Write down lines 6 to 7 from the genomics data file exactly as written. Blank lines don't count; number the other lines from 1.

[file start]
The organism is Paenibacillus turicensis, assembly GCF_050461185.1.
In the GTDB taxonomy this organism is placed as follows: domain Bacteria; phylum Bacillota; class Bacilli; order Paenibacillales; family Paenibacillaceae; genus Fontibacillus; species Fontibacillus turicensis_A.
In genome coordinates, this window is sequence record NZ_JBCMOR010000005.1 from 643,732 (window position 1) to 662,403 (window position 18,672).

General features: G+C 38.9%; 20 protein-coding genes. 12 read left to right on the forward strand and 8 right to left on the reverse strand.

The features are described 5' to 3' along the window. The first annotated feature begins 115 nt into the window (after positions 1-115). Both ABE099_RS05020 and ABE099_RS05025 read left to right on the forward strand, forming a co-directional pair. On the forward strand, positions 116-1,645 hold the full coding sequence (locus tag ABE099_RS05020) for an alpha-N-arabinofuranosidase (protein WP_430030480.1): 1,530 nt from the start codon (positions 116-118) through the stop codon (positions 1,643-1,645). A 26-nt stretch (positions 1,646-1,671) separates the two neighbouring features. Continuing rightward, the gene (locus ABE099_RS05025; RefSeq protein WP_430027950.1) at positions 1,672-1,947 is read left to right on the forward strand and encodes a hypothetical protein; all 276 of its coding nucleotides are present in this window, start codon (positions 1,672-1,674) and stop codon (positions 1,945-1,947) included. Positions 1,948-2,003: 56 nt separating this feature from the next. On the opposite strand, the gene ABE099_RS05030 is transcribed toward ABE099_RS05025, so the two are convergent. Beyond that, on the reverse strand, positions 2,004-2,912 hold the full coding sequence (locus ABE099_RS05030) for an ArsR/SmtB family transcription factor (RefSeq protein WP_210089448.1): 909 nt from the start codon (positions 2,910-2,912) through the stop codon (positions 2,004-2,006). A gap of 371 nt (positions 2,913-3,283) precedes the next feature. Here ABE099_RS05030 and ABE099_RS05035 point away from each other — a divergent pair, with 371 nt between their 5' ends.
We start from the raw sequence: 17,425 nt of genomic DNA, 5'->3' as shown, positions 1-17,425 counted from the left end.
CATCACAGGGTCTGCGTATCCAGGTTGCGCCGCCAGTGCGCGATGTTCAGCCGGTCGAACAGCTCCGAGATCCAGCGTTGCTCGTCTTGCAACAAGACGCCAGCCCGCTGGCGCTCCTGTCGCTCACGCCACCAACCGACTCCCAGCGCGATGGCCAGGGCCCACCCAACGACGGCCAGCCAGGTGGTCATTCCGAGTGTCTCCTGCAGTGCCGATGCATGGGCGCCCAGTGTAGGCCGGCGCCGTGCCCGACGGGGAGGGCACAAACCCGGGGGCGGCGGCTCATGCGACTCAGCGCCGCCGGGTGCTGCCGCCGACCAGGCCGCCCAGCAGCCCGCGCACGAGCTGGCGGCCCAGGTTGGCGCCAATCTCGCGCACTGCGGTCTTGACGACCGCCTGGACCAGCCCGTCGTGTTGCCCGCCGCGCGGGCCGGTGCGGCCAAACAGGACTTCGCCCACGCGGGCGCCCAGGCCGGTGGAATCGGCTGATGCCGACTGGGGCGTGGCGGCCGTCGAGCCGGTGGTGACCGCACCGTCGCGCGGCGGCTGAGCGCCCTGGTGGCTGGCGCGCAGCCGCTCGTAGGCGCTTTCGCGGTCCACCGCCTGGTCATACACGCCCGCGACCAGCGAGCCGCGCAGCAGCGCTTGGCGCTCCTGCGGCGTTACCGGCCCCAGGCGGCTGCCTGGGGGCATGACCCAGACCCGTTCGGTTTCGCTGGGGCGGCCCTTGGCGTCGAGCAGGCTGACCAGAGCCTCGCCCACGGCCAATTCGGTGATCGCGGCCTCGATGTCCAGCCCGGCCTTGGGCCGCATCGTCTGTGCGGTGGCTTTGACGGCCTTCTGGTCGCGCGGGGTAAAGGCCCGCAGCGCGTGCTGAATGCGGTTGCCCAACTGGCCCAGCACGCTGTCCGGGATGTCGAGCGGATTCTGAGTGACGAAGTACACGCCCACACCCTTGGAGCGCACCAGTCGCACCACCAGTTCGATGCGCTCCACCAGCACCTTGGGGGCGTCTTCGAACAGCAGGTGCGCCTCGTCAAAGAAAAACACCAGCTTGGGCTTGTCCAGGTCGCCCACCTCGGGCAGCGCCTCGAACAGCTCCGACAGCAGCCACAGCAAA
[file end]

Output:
We start from the raw sequence: 17,425 nt of genomic DNA, 5'->3' as shown, positions 1-17,425 counted from the left end.
CATCACAGGGTCTGCGTATCCAGGTTGCGCCGCCAGTGCGCGATGTTCAGCCGGTCGAACAGCTCCGAGATCCAGCGTTGCTCGTCTTGCAACAAGACGCCAGCCCGCTGGCGCTCCTGTCGCTCACGCCACCAACCGACTCCCAGCGCGATGGCCAGGGCCCACCCAACGACGGCCAGCCAGGTGGTCATTCCGAGTGTCTCCTGCAGTGCCGATGCATGGGCGCCCAGTGTAGGCCGGCGCCGTGCCCGACGGGGAGGGCACAAACCCGGGGGCGGCGGCTCATGCGACTCAGCGCCGCCGGGTGCTGCCGCCGACCAGGCCGCCCAGCAGCCCGCGCACGAGCTGGCGGCCCAGGTTGGCGCCAATCTCGCGCACTGCGGTCTTGACGACCGCCTGGACCAGCCCGTCGTGTTGCCCGCCGCGCGGGCCGGTGCGGCCAAACAGGACTTCGCCCACGCGGGCGCCCAGGCCGGTGGAATCGGCTGATGCCGACTGGGGCGTGGCGGCCGTCGAGCCGGTGGTGACCGCACCGTCGCGCGGCGGCTGAGCGCCCTGGTGGCTGGCGCGCAGCCGCTCGTAGGCGCTTTCGCGGTCCACCGCCTGGTCATACACGCCCGCGACCAGCGAGCCGCGCAGCAGCGCTTGGCGCTCCTGCGGCGTTACCGGCCCCAGGCGGCTGCCTGGGGGCATGACCCAGACCCGTTCGGTTTCGCTGGGGCGGCCCTTGGCGTCGAGCAGGCTGACCAGAGCCTCGCCCACGGCCAATTCGGTGATCGCGGCCTCGATGTCCAGCCCGGCCTTGGGCCGCATCGTCTGTGCGGTGGCTTTGACGGCCTTCTGGTCGCGCGGGGTAAAGGCCCGCAGCGCGTGCTGAATGCGGTTGCCCAACTGGCCCAGCACGCTGTCCGGGATGTCGAGCGGATTCTGAGTGACGAAGTACACGCCCACACCCTTGGAGCGCACCAGTCGCACCACCAGTTCGATGCGCTCCACCAGCACCTTGGGGGCGTCTTCGAACAGCAGGTGCGCCTCGTCAAAGAAAAACACCAGCTTGGGCTTGTCCAGGTCGCCCACCTCGGGCAGCGCCTCGAACAGCTCCGACAGCAGCCACAGCAAA